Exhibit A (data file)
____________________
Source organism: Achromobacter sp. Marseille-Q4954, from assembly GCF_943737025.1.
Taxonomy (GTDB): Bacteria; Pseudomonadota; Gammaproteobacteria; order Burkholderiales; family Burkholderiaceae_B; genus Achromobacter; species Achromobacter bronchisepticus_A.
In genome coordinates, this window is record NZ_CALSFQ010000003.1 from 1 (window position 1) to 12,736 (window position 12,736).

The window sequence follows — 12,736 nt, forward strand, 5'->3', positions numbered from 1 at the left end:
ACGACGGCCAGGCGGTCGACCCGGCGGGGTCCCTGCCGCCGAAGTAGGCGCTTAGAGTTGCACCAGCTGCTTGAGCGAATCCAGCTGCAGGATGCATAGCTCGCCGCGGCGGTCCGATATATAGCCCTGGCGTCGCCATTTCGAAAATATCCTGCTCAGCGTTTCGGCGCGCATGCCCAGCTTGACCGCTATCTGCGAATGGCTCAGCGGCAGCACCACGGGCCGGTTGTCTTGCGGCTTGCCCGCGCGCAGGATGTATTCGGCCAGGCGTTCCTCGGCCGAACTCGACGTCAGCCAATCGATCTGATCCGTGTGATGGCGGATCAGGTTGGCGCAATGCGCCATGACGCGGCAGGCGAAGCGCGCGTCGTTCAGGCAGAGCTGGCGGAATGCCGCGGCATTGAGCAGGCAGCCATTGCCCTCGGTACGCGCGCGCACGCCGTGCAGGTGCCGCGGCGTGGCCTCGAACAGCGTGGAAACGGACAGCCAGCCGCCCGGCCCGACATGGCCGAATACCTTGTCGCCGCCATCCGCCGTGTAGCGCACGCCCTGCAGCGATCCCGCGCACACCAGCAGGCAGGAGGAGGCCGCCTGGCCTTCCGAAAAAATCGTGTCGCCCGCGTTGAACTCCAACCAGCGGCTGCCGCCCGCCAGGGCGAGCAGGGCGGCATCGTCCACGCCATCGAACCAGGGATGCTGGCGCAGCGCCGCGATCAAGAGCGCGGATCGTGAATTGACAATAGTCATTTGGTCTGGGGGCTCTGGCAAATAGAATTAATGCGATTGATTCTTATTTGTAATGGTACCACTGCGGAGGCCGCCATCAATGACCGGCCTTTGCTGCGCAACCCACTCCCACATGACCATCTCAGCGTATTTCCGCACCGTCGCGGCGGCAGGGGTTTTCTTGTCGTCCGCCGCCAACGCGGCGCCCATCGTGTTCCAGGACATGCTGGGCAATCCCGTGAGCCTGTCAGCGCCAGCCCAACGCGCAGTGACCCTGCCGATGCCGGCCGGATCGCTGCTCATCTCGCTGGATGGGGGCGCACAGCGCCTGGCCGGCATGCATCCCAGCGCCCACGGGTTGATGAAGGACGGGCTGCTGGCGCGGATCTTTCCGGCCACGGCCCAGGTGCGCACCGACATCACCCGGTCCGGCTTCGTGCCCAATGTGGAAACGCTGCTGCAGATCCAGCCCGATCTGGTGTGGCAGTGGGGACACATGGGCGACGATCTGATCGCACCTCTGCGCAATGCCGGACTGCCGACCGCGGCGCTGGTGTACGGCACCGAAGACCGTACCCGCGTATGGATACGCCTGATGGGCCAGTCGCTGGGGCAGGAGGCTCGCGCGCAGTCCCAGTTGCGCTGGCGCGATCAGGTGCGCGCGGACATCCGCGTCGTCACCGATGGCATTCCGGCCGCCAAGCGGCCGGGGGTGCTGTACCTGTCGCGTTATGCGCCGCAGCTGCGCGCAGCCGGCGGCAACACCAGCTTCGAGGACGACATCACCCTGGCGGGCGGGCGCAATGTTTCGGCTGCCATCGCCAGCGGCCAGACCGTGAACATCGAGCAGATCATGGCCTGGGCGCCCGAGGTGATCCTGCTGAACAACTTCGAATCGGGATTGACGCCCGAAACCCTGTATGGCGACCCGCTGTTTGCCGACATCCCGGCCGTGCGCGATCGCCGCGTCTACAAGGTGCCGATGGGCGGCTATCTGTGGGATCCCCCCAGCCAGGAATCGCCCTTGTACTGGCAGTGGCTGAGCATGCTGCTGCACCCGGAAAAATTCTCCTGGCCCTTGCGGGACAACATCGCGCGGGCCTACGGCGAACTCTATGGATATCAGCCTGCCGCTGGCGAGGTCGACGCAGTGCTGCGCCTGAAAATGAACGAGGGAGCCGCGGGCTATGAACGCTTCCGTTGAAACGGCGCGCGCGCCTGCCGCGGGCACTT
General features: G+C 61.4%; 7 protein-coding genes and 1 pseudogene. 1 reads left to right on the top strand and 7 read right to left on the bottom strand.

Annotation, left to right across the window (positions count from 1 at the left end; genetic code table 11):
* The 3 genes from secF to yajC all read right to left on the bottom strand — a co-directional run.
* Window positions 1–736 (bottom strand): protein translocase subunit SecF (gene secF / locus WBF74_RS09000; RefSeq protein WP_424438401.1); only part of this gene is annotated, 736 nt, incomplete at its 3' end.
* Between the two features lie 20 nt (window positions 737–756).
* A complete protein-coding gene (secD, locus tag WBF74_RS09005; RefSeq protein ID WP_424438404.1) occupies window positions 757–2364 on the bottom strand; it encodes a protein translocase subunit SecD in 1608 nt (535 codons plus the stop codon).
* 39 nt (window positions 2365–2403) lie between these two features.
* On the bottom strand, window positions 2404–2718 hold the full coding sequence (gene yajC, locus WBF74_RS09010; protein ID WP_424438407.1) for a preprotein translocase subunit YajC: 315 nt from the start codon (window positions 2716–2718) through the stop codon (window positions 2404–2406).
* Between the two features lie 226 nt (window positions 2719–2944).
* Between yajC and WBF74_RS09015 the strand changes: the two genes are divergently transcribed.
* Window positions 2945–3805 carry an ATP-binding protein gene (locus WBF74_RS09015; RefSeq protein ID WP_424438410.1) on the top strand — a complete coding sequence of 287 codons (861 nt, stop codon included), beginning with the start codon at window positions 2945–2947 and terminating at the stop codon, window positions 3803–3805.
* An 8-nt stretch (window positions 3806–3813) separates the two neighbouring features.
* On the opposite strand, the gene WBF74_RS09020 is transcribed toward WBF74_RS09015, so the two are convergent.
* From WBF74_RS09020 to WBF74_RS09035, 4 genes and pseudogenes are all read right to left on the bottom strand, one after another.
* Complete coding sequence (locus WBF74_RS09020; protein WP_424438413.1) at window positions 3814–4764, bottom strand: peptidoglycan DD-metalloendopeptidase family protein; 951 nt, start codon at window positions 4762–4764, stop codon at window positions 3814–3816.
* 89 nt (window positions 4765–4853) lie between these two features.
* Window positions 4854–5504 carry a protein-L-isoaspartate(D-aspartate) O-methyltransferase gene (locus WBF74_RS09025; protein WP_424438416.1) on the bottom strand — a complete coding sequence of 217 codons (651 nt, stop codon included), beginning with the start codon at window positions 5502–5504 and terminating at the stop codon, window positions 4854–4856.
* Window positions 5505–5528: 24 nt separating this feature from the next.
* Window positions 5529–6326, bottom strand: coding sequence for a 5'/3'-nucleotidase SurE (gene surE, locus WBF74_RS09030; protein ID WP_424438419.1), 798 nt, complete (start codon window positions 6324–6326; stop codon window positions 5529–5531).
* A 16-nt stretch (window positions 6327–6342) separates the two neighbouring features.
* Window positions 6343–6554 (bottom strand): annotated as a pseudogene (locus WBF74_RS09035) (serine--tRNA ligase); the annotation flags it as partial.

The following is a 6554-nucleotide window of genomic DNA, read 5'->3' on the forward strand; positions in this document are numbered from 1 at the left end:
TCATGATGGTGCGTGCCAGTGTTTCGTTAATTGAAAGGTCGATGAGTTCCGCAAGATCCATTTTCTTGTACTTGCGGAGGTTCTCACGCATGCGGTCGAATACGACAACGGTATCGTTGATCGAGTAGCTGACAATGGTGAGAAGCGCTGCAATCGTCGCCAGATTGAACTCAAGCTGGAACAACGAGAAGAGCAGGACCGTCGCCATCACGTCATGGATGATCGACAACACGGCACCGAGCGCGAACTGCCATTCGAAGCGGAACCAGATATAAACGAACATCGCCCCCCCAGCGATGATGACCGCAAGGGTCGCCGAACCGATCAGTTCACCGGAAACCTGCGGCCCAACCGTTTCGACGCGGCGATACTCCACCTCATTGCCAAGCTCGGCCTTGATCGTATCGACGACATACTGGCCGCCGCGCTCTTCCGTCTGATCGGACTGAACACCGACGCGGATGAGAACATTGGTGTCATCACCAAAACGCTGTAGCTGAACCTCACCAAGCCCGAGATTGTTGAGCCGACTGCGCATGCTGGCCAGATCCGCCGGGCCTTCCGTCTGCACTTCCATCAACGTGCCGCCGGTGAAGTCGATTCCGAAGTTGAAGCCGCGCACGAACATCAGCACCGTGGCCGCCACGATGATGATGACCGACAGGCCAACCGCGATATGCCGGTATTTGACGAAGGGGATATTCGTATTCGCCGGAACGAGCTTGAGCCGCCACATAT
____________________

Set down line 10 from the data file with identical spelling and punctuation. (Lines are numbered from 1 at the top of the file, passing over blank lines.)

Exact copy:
* Between the two features lie 20 nt (window positions 737–756).